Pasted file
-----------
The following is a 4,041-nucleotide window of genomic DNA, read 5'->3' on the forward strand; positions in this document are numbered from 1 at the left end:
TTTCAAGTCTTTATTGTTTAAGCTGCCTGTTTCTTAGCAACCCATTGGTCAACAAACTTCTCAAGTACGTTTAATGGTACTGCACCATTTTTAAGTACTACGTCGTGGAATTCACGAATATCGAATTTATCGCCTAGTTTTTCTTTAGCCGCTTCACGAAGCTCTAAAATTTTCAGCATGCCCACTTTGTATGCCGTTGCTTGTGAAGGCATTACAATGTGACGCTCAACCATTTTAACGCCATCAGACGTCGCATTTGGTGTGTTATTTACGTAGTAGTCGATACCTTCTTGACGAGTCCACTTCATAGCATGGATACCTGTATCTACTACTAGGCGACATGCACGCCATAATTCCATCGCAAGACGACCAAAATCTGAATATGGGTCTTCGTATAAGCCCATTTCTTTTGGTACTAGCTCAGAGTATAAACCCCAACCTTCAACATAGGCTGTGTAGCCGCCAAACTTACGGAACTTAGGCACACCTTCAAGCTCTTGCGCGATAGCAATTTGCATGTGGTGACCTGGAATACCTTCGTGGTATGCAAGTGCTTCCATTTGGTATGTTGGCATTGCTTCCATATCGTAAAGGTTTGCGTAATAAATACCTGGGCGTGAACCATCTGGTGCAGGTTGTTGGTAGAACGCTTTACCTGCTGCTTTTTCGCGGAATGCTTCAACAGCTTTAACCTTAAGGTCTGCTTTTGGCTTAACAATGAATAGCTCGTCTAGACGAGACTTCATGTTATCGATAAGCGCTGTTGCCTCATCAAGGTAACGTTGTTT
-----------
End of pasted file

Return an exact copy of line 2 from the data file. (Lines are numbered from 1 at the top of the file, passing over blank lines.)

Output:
TTTCAAGTCTTTATTGTTTAAGCTGCCTGTTTCTTAGCAACCCATTGGTCAACAAACTTCTCAAGTACGTTTAATGGTACTGCACCATTTTTAAGTACTACGTCGTGGAATTCACGAATATCGAATTTATCGCCTAGTTTTTCTTTAGCCGCTTCACGAAGCTCTAAAATTTTCAGCATGCCCACTTTGTATGCCGTTGCTTGTGAAGGCATTACAATGTGACGCTCAACCATTTTAACGCCATCAGACGTCGCATTTGGTGTGTTATTTACGTAGTAGTCGATACCTTCTTGACGAGTCCACTTCATAGCATGGATACCTGTATCTACTACTAGGCGACATGCACGCCATAATTCCATCGCAAGACGACCAAAATCTGAATATGGGTCTTCGTATAAGCCCATTTCTTTTGGTACTAGCTCAGAGTATAAACCCCAACCTTCAACATAGGCTGTGTAGCCGCCAAACTTACGGAACTTAGGCACACCTTCAAGCTCTTGCGCGATAGCAATTTGCATGTGGTGACCTGGAATACCTTCGTGGTATGCAAGTGCTTCCATTTGGTATGTTGGCATTGCTTCCATATCGTAAAGGTTTGCGTAATAAATACCTGGGCGTGAACCATCTGGTGCAGGTTGTTGGTAGAACGCTTTACCTGCTGCTTTTTCGCGGAATGCTTCAACAGCTTTAACCTTAAGGTCTGCTTTTGGCTTAACAATGAATAGCTCGTCTAGACGAGACTTCATGTTATCGATAAGCGCTGTTGCCTCATCAAGGTAACGTTGTTT